Narcolepsy And Cataplexy In Cats: What Should You Know About It?


Narcolepsy and cataplexy in cats –these are disorders, which affect the way an animal is capable to operate physically, are unusual yet well-studied nervous system disorders. The narcolepsy is characterized by lack of energy, short loss of consciousness, and excessive day sleepiness. On the other hand, cataplexy is the same as the narcolepsy, wherein the episodes are brief, reversible, and spontaneous. In this article, we will discuss some more interesting facts about narcolepsy and cataplexy in cats including its causes, symptoms, prognosis, and treatments. Read on to learn more about these!

What is Narcolepsy and Cataplexy in Cats?

Narcolepsy and cataplexy are unusual to happen in cats yet there are cases of them reported as well. A cat that has narcolepsy might suddenly fall into a deep sleep while it is standing, eating, or sitting, causing the cat to fall over or sway. Additionally, cat that’s narcoleptic may also fall asleep while it is climbing. This may case the cat to fall into the ground.

A cat that experiences a cataplectic episode, on the other hand, may excitedly run around and suddenly collapses, not able to move yet may still look around, perchance whining or meowing, fully conscious. The conditions aren’t commonly life-threatening or awfully worrisome, and may be cured with medication when diagnosed by the vet.

Moreover, a narcolepsy is a chronic brain condition, which is present in different kinds of animals, even humans. this may result from the inability of the brain to normally, as well as sufficiently control the wake-sleep cycle of the brain. This may cause the narcoleptic to experience morning tiredness and some episodes of abruptly falling in a deep sleep, frequently at an inopportune times.

The cataplexy is the same brain disorder, which may cause a loss of control in the muscle and commonly results in collapsing. This is way different than narcolepsy, nonetheless, since during a cataplectic incidence, the feline stays fully conscious, yet is not able to move. The episodes frequently occur immediately or during moments of prodigious excitement.


The causes of narcolepsy and cataplexy aren’t known definitively. Also, the conditions unusually seem to run hereditarily; most of the cases seem to be relatively sporadic, happening with no known history of the brain condition. In humans, different studies have found a link in between the low levels of hypocretin neurotransmitter and narcolepsy. The said neurotransmitter is what promotes the wakefulness of the cat.

Moreover, in humans, cataplexy may seem to be due to a low number of brain cells, which produce hypocretin. The researchers think that the low level of cells is possibly due to an immune deficiency. Very much rare, the narcolepsy and cataplexy in cats may be due to a traumatic injury in the brain. These are so rare in cats, where the vet research community hasn’t devoted so many resources in studying the illness in cats or compare it to other animal’s condition. Most of the knowledge with regards to these conditions come from the studies that are done in human and in large animals.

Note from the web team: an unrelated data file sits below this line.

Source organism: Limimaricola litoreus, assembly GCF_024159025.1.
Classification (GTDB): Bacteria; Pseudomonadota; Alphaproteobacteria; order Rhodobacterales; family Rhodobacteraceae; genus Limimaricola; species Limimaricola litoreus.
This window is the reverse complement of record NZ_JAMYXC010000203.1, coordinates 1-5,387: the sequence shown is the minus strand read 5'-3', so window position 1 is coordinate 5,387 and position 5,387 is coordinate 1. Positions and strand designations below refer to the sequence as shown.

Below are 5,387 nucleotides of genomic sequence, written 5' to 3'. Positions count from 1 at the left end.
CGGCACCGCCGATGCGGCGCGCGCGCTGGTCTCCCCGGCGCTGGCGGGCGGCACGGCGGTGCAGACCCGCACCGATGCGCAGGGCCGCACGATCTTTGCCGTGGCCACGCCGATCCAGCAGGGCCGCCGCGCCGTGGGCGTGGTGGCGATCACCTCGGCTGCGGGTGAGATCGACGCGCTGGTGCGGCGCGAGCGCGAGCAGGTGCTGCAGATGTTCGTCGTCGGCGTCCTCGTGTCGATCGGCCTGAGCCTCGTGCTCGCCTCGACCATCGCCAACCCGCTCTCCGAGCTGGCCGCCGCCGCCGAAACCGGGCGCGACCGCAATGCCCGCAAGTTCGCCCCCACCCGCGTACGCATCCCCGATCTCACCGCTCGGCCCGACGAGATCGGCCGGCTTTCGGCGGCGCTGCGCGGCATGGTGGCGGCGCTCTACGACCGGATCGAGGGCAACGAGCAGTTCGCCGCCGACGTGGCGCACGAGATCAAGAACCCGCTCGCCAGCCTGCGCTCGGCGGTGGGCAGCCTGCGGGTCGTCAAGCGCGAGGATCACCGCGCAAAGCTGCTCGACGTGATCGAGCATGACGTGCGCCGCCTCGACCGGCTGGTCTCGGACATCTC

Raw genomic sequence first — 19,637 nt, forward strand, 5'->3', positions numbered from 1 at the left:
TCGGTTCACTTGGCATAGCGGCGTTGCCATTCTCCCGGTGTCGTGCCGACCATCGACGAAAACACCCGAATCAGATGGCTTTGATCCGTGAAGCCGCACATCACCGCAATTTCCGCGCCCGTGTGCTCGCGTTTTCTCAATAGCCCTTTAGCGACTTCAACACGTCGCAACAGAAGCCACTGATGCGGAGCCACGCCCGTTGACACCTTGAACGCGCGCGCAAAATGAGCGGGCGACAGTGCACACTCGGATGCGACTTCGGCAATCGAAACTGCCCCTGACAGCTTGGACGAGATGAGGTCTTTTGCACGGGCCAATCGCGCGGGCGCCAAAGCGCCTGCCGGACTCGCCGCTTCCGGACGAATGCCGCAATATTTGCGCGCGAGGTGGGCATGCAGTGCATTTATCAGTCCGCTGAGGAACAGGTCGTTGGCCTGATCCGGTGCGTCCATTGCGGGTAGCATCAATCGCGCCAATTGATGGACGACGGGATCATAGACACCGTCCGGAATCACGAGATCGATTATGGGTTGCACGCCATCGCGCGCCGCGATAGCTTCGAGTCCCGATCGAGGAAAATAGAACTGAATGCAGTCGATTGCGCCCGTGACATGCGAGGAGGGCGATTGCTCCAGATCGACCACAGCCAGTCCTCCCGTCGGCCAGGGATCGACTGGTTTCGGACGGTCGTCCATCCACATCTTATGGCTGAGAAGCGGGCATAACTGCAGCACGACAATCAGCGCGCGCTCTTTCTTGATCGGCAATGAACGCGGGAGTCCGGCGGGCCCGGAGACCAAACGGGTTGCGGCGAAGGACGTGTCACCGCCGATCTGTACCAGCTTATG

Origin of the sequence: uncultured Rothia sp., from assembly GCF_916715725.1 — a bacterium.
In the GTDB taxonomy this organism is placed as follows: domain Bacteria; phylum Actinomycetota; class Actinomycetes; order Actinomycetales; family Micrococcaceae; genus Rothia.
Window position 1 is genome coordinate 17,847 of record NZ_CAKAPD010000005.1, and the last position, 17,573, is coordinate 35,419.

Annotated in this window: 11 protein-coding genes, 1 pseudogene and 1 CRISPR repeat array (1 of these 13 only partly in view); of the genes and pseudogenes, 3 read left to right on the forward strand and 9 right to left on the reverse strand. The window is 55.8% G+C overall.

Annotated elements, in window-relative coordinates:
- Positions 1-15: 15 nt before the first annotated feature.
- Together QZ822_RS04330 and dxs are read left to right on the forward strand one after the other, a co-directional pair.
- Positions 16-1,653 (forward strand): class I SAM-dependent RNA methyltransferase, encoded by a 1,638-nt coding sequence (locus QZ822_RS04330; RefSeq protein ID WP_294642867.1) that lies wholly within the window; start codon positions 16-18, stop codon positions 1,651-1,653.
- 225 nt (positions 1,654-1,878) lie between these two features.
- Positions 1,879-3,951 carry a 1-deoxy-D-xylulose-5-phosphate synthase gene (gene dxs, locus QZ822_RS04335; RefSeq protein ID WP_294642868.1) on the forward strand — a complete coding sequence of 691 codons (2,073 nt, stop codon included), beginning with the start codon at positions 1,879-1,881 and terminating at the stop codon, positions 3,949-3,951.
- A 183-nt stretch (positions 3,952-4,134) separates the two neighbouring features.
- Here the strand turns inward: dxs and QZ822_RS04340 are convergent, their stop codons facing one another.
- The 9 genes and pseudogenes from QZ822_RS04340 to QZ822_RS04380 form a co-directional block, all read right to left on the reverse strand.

The narcolepsy may be much more difficult to diagnose in cats, rather than in some other animals because of the natural tendency of the cat to sleep from 13 to 18 hours every 24 hours, taking perchance more naps all over the day. Furhter, this may frequently take the pet owner to observe repeatedly the symptoms below that the cat has to cause enough concern in making an appointment to the vet.

  • Inability to move immediately or during times of excitement
  • Collapsing so suddenly due to excitement
  • Falling into a deep sleep while it is standing, eating, walking, or sitting
  • Extreme tiredness that may be hard to notice in cats.


In the event that the pet owner saw the symptoms above, causing a concern to warrant a vet appointment, the vet may likely to do these following things to help the owner in making an accurate prognosis:

  • Perform an MRI and some other scans on the brain to rule out neurological injuries or disorders or even tumors
  • Ask that you keep a journal of the time you observe the episodes happening to identify the possible triggers
  • Ask that you make a video recordings of the episodes
  • Excite the cat to attempt in causing a cataplectic episode, which you may observe
  • Observe the behavior of the cat for a longer period of time
  • Listen to the descriptions of the observed symptoms
  • Thorough physical exam of the cat

Treatments for Narcolepsy and Cataplexy in Cats

Even though narcolepsy and cataplexy might be somewhat troubling to you and your cat, they aren’t, of and in themselves, painful or life-threatening conditions for a cat. In addition, contingent on the austerity of the condition of the cat and the treatment level you’re willing to take on, the vet might simply suggest that you keep on observing the cat, in order to observe whether or not, the symptoms are starting to become more austere or frequent. They might also suggest this observation while prescribing an antidepressant medications, which may affect the brain chemistry of the cat, in order to lessen both the austerity and frequency of the attacks.


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